Evaluation of Surface-Based DIR Accuracy Using Digital Phantom Simulations and a Customized Physical Phantom for MR-Guided Plan Adaptation
Thomas A, Lu Y, Parikh P, and Yang D. Evaluation of Surface-Based DIR Accuracy Using Digital Phantom Simulations and a Customized Physical Phantom for MR-Guided Plan Adaptation. J Med Phys 2019; 46(6):e111-e112.
J Med Phys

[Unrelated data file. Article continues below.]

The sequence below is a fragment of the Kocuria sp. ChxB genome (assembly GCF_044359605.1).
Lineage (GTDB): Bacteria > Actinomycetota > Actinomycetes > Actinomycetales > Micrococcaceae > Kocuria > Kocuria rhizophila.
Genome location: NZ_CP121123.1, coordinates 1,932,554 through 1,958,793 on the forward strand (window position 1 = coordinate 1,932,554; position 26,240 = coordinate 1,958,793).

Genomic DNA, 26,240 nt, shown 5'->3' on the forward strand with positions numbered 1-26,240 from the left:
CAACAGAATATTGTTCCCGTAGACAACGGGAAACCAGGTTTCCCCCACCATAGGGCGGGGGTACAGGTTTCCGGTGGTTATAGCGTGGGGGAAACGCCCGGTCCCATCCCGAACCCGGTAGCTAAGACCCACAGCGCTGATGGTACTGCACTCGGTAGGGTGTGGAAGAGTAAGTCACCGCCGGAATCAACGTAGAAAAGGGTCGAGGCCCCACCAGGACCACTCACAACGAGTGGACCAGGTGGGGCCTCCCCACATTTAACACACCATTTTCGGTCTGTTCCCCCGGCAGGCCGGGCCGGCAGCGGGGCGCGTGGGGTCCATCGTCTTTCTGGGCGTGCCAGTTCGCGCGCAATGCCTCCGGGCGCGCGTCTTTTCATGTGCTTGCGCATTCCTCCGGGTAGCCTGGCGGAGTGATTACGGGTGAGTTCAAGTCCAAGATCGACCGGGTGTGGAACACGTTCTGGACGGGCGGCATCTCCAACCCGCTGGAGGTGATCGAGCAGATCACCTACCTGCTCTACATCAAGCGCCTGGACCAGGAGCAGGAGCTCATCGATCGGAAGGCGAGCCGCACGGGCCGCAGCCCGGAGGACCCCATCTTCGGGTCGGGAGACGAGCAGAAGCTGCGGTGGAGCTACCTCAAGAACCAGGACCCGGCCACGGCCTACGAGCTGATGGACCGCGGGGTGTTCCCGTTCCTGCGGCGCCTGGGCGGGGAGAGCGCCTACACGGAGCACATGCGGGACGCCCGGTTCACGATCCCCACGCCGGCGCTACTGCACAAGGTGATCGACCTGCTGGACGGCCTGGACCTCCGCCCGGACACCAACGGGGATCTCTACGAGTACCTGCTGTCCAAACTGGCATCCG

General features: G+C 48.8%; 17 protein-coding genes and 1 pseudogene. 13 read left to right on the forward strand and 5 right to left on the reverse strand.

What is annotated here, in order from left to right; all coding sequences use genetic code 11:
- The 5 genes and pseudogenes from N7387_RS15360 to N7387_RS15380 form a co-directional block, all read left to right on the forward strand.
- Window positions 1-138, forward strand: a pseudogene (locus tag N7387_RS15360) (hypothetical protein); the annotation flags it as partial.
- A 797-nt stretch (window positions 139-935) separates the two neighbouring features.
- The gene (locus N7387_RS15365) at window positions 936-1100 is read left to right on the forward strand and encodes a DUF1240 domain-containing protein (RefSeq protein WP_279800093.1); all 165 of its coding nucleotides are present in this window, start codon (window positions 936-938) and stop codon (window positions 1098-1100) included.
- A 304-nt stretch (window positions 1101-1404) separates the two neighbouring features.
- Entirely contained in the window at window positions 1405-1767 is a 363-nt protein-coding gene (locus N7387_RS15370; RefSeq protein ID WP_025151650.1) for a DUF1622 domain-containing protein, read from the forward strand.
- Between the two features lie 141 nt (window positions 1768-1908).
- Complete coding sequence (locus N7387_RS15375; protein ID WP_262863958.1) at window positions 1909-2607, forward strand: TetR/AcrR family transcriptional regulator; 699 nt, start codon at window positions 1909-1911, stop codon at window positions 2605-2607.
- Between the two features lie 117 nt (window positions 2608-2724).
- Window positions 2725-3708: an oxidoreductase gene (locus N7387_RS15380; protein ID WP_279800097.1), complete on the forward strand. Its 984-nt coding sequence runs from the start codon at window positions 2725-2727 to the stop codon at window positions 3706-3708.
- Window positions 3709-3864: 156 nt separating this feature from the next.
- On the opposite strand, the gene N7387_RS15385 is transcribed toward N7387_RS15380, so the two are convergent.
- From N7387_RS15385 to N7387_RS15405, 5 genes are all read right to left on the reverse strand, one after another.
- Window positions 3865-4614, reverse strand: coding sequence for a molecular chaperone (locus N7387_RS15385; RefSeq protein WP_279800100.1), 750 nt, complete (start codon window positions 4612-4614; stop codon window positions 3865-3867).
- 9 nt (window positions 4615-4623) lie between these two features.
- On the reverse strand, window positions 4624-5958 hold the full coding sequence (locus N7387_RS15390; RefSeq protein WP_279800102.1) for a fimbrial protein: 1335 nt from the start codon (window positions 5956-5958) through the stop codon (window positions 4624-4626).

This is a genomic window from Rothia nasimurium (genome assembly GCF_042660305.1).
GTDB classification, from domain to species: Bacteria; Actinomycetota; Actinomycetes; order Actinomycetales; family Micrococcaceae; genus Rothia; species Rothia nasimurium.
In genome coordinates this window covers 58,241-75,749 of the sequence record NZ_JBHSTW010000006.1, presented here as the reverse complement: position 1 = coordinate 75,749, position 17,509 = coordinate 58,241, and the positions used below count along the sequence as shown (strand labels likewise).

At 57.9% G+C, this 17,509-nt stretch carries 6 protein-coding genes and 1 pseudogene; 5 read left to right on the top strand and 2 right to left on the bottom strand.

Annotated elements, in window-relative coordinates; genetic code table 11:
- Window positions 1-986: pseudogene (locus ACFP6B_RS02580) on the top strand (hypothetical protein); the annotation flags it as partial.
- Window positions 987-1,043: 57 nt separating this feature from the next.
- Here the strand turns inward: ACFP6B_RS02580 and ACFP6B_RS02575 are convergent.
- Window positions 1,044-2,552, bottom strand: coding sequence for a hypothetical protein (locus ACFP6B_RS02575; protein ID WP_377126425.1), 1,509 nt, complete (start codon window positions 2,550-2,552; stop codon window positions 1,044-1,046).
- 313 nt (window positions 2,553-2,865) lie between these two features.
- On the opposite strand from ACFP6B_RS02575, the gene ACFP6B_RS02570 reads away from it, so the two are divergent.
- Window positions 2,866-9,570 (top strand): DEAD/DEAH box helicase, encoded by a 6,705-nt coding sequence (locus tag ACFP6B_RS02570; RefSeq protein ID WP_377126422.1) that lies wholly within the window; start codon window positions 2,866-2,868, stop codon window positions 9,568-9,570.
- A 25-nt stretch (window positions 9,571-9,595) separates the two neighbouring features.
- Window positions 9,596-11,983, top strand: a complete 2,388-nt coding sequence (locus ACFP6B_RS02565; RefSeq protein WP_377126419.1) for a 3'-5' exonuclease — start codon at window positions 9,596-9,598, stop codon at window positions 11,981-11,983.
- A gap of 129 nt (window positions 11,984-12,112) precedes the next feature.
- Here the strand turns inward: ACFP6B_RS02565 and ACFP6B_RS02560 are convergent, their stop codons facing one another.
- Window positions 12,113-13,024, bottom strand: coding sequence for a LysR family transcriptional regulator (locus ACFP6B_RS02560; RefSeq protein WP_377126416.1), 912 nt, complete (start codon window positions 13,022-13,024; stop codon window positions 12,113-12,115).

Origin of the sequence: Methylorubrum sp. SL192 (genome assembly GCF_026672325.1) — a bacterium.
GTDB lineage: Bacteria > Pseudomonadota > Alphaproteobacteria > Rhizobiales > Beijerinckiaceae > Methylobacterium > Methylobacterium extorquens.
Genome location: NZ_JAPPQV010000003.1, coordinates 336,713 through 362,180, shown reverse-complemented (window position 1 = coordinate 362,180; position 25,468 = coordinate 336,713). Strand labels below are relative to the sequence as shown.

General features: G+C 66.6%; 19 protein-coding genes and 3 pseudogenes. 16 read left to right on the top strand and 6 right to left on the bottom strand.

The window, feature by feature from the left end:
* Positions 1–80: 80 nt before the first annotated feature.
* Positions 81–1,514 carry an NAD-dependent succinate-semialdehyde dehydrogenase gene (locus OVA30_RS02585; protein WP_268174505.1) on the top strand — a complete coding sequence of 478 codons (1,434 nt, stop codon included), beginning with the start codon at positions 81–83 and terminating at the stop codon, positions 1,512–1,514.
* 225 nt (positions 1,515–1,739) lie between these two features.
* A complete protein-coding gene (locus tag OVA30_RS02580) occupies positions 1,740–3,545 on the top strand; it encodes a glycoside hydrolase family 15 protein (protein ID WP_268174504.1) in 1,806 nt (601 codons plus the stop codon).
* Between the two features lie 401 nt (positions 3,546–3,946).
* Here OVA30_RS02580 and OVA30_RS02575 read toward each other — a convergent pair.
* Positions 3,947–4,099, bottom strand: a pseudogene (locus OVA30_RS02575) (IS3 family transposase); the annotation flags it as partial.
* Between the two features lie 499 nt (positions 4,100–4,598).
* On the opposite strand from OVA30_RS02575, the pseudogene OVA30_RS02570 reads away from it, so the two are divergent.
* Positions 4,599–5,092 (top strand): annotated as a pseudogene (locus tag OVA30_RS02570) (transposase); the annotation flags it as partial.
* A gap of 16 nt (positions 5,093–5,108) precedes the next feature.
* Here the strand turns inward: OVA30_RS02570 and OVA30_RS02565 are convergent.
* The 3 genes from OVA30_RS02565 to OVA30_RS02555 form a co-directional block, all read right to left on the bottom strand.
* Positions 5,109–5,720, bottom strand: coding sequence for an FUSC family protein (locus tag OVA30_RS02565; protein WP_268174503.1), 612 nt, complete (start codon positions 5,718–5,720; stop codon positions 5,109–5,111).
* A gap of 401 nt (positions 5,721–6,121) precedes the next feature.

Purpose: Deformable image registration (DIR) is a key prerequisite for a variety of important clinical innovations, in particular those related to advanced radiation therapy (RT). Even with acceptable results for some body regions (e.g. lung), intensity-based DIR methods have shown suboptimal performance when applied to other highly deformable areas such as the GI tract. In this work, we evaluated the accuracy of several surface-based DIR methods such as Shape Context, CPD, and GMM. This enabled an assessment of their potential utility in clinically relevant applications such as multimodality fusion and dose accumulation. Methods: The digital phantom was created by applying simulation deformations to real patient structure sets via translations, rotations, dilations/contractions, and added noise. The physical phantom was made of two different shapes and sizes of latex synthetic bladders and a variety of different spherical landmarks (63) applied to their surfaces. Point to point correspondences between registered datasets were tracked with selected points from the simulated deformations and the landmarks from the phantom. Mean, target (TRE), and maximum registration errors were compared across the different DIR methods, as well as to more generic registration assessments such as DICE and MHD. Results: All DIRs tested showed excellent general accuracy for simulated deformations, with certain methods performing better depending on the type of deformation. The registration errors for the physical phantom were much higher, but still comparable to or better than previously reported investigations in general. Mean error and TRE for tracked landmarks were as low as ∼3 mm despite raw deformations ranging from 20 to 70 mm. Conclusion: A variety of DIR methods' accuracy was tested with simulated deformations and physical deformations with a phantom. The strengths and weaknesses of the methods tested were identified in an effort to better inform their relevance and feasibility for specific clinical applications.